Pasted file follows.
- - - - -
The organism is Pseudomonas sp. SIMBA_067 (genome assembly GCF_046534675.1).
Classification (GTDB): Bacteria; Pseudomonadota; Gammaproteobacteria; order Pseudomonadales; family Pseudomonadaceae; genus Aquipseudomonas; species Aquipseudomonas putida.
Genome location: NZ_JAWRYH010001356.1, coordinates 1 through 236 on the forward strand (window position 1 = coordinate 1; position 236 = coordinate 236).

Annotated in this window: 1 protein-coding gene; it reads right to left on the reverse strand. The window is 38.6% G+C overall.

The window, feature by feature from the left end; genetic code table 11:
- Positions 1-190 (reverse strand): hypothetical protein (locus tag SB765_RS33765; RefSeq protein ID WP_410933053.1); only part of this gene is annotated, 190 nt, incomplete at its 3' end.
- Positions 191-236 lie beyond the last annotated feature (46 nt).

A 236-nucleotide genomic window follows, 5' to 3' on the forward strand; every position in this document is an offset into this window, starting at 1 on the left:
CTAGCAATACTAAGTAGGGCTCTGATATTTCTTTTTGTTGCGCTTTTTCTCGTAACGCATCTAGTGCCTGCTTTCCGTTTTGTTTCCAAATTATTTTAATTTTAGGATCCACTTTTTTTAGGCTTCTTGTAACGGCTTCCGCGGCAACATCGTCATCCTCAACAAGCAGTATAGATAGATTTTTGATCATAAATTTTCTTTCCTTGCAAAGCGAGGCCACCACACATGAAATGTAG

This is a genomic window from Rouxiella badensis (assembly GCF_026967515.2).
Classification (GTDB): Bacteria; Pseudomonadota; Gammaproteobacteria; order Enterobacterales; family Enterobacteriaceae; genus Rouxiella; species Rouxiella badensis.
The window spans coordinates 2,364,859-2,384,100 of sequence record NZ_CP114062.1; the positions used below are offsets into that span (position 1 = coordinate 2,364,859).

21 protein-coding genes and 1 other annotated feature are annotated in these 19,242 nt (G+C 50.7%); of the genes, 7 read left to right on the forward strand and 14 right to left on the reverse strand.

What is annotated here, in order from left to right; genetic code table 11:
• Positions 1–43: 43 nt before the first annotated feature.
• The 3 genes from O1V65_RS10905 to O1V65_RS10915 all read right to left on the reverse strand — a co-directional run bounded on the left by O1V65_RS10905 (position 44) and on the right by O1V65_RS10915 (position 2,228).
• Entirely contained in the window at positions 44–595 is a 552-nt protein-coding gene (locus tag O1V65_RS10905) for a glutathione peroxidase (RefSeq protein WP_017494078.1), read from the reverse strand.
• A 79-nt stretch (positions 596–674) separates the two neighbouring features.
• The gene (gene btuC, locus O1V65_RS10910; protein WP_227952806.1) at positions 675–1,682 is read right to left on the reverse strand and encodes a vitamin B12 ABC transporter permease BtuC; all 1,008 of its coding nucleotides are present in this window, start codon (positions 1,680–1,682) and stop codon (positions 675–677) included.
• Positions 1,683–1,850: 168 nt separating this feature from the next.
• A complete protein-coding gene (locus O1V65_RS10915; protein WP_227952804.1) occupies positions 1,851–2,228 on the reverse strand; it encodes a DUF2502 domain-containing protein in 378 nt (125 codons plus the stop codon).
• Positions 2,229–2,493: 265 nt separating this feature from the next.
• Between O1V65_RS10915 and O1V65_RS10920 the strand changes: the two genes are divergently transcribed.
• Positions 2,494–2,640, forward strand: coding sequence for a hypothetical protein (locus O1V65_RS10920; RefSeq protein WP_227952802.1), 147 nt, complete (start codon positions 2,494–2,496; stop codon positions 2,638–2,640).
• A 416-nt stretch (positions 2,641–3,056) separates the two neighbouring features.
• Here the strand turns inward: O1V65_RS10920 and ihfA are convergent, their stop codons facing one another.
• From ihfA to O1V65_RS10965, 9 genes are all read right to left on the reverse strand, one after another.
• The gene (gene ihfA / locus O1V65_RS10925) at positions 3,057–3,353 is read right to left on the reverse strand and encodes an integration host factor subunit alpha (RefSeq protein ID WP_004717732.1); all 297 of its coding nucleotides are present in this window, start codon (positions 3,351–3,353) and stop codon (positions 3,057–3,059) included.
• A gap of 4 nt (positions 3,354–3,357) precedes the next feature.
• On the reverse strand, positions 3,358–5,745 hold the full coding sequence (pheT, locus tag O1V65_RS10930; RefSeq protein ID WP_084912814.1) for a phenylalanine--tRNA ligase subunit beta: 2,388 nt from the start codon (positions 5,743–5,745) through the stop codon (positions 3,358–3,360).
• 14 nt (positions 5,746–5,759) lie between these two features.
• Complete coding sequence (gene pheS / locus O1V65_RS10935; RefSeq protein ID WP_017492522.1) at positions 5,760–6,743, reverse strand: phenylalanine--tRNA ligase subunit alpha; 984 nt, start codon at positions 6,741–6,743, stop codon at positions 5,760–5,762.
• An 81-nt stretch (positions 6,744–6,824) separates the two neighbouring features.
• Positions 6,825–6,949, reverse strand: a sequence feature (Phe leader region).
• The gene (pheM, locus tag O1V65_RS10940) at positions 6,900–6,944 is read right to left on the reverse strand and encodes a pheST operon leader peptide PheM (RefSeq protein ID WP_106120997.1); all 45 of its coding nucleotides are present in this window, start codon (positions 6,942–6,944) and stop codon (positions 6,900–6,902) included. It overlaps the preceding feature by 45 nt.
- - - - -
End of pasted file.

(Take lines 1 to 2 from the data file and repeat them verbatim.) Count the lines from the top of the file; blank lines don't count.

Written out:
The organism is Pseudomonas sp. SIMBA_067 (genome assembly GCF_046534675.1).
Classification (GTDB): Bacteria; Pseudomonadota; Gammaproteobacteria; order Pseudomonadales; family Pseudomonadaceae; genus Aquipseudomonas; species Aquipseudomonas putida.